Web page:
Wow, that's a lot of questions! We'll try our best to answer them, but for most of these, we'll just be giving our best guesses, because without more information, we don't know.

1) So your first question sounds like you're asking "Why aren't ants more colorful?" But then you go on to list all the different colors that ants can be! The different shades of red, yellow, brown, and black that most ants come in are special because these are called pigment colors. They are the most common chemical-based colors in all groups of animals. Human hair, for example, is basically all the colors an ant can be. The colors ants and mammals usually aren't are the structural colors that are so flashy and beautiful in many birds, beetles, butterflies, and dragonflies (check out this website about birds for more information about the different kinds of colors animals use). The few ants that are colors that mammals usually aren't use structural colors (there are green ants and blue-ish purple-ish ants). Part of the reason ants aren't as colorful as butterflies or dragonflies is that they don't rely on visual cues for mate recognition or for sister-recognition. Instead they rely almost entirely on touch and smell. Ants aren't usually as colorful as orchid bees or velvet ants because they don't rely on aposematic, or warning coloration, to warn predators that they are dangerous. In fact, the ant body type and their habit of working together in large groups is distinctive enough that many arthropods have adapted to look like ants - they don't need to be bright orange and white to be intimidating because ants are notorious enough as it is. (see previous posts here and here on myrmecomorphy ). As you observed, ants still come in an impressive array of hues; all the pigment colors found in most other organisms are found in ants. Blues, greens, and bright whites are usually absent in ants because they don't need them for recognition, communication, or for warnings.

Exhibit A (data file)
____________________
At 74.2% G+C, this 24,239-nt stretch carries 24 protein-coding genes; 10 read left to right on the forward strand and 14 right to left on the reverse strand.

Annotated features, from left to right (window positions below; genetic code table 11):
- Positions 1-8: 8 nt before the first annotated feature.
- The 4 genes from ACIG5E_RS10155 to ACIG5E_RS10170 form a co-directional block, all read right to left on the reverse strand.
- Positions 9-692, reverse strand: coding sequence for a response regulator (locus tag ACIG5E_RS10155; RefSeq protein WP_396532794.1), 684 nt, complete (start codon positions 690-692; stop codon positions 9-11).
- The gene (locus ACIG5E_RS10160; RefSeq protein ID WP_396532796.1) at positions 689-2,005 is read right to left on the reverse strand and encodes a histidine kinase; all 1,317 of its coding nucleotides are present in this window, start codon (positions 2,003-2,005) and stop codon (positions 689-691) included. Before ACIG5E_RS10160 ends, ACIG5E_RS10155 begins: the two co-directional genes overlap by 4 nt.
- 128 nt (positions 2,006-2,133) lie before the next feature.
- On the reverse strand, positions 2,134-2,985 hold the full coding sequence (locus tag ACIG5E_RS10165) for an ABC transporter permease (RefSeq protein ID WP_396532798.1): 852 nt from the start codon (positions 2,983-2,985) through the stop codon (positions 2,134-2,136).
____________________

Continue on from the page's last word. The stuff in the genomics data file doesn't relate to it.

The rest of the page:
2) Again, you've pretty much answered your own question here. Lizards and amphibians are some of ants' most significant predators, and anything ants can do to make themselves less easy to eat would be an advantage. Something you might notice is that none of the ants that are very prickly have serious stings. There are trade-offs involved in how much energy you devote to different kinds of defenses: spines take a lot of extra nutrients to produce, just like venom. Some ants avoid predation by being fast, like members of the genera Anoplolepis and Paratrechina. Leaf-cutter ants in the genera Atta and Acromyrmex are some of the most conspicuous ants in the Neotropics. They can't run away from lizards while they're carrying those huge chunks of leaves, so they've devoted a lot of energy to being prickly and crunchy.